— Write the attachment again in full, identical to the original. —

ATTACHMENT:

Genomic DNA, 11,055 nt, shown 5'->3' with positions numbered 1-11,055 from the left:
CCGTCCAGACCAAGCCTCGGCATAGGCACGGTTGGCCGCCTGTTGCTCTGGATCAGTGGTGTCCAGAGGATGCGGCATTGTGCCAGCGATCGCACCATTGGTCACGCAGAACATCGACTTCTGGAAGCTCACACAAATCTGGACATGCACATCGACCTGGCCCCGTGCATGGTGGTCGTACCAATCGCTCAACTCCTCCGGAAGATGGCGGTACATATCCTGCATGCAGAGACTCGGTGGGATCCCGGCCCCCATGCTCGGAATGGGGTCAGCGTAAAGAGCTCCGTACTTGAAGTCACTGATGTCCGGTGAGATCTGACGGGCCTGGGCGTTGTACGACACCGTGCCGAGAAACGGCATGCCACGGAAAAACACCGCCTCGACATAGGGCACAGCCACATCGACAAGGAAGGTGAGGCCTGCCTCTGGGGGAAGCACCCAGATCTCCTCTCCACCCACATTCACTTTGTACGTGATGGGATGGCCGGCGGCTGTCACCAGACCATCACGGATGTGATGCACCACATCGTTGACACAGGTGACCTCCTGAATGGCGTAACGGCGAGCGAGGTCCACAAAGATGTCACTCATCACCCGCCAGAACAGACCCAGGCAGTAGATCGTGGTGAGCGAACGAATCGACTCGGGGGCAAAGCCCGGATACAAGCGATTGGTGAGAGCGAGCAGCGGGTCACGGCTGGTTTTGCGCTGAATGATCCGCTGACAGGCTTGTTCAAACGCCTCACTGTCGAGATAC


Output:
Genomic DNA, 11,055 nt, shown 5'->3' with positions numbered 1-11,055 from the left:
CCGTCCAGACCAAGCCTCGGCATAGGCACGGTTGGCCGCCTGTTGCTCTGGATCAGTGGTGTCCAGAGGATGCGGCATTGTGCCAGCGATCGCACCATTGGTCACGCAGAACATCGACTTCTGGAAGCTCACACAAATCTGGACATGCACATCGACCTGGCCCCGTGCATGGTGGTCGTACCAATCGCTCAACTCCTCCGGAAGATGGCGGTACATATCCTGCATGCAGAGACTCGGTGGGATCCCGGCCCCCATGCTCGGAATGGGGTCAGCGTAAAGAGCTCCGTACTTGAAGTCACTGATGTCCGGTGAGATCTGACGGGCCTGGGCGTTGTACGACACCGTGCCGAGAAACGGCATGCCACGGAAAAACACCGCCTCGACATAGGGCACAGCCACATCGACAAGGAAGGTGAGGCCTGCCTCTGGGGGAAGCACCCAGATCTCCTCTCCACCCACATTCACTTTGTACGTGATGGGATGGCCGGCGGCTGTCACCAGACCATCACGGATGTGATGCACCACATCGTTGACACAGGTGACCTCCTGAATGGCGTAACGGCGAGCGAGGTCCACAAAGATGTCACTCATCACCCGCCAGAACAGACCCAGGCAGTAGATCGTGGTGAGCGAACGAATCGACTCGGGGGCAAAGCCCGGATACAAGCGATTGGTGAGAGCGAGCAGCGGGTCACGGCTGGTTTTGCGCTGAATGATCCGCTGACAGGCTTGTTCAAACGCCTCACTGTCGAGATAC